In recognition of National Peace Officer’s Memorial Day on Friday, May 15, and the Kansas Law Enforcement Memorial Ceremony on Friday, June 5, Governor Mark Parkinson has ordered flags on state buildings be flown at half-staff on each of those days.
“Law enforcement officers protect the people of Kansas each and every day, putting their lives at risk in service to others,” Governor Parkinson said. “While we have been so fortunate this past year to have not lost any of our officers in the line of duty, we still remember and honor those we’ve lost in the past.”
Names added this year to the Kansas Law Enforcement Memorial are historical in nature, and include the following:
Kansas City Marshall A.A. Wilson was shot and killed by Clem Barnell on August 31, 1899 while attempting to serve a warrant for Darnell’s arrest for horse stealing. Chautauqua County Sheriff O.G. Kizer was shot and wounded in the same incident by Darnell’s younger brother. The brothers escaped the scene but a posse was organized and both were subsequently captured.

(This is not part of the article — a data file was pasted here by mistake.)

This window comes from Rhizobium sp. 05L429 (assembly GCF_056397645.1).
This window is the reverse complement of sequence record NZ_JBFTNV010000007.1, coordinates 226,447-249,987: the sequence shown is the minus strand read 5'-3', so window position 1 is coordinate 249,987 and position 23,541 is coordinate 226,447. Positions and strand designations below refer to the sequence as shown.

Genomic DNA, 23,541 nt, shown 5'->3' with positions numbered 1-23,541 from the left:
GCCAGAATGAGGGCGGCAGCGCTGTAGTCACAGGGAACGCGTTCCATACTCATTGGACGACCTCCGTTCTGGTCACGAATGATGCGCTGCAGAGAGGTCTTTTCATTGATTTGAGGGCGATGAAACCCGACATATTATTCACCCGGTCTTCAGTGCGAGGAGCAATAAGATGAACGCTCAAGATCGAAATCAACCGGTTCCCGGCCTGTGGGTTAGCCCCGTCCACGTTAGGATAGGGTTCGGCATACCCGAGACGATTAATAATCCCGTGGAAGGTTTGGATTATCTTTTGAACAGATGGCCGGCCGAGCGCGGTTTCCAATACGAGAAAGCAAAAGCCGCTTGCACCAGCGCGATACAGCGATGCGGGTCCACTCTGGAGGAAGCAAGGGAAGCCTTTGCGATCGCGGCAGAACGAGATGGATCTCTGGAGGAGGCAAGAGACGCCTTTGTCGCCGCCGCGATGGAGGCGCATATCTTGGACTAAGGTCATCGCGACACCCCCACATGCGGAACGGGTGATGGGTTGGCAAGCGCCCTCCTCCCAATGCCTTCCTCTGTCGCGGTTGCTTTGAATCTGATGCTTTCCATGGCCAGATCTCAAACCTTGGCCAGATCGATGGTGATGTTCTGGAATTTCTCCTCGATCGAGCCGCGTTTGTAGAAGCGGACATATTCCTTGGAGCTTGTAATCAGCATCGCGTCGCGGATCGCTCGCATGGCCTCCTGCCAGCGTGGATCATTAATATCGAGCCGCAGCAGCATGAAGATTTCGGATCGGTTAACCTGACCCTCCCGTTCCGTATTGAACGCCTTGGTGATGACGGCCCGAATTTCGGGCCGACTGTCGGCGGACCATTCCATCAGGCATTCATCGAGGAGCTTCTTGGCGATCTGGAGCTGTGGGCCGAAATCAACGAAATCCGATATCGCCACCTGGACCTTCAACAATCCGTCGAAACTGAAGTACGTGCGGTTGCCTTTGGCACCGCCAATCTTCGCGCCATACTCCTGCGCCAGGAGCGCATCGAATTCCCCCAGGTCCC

Santa Fe Railroad Special Officer Vernon L. Holzer was shot the night of July 25, 1923 as he was riding and guarding a Santa Fe freight train that was leaving Wichita heading to Arkansas City Kansas. S.O. Holzer was shot by a 20-year old man who was attempting to steal a ride on the roof of one of the train's boxcars. Special Officer Holzer died of his wounds on August 21, 1923.
Santa Fe Railroad Special Agent Jimmie Allen Barnett was patrolling for trespassers on the elevated overpass tracks near Wichita Union Station on the evening of April 29, 1975. S.A. Barnett was walking northbound along the west side of the elevated railroad tracks near a steep, rocky embankment when he was struck by an 18-car northbound Santa Fe freight train. Special Agent Barnett succumbed to severe head injuries the following day, April 30, 1975.
In addition, H.J. Res. 730, P.L. 87-726 designates May 15 of each year as National Peace Officer’s Memorial Day.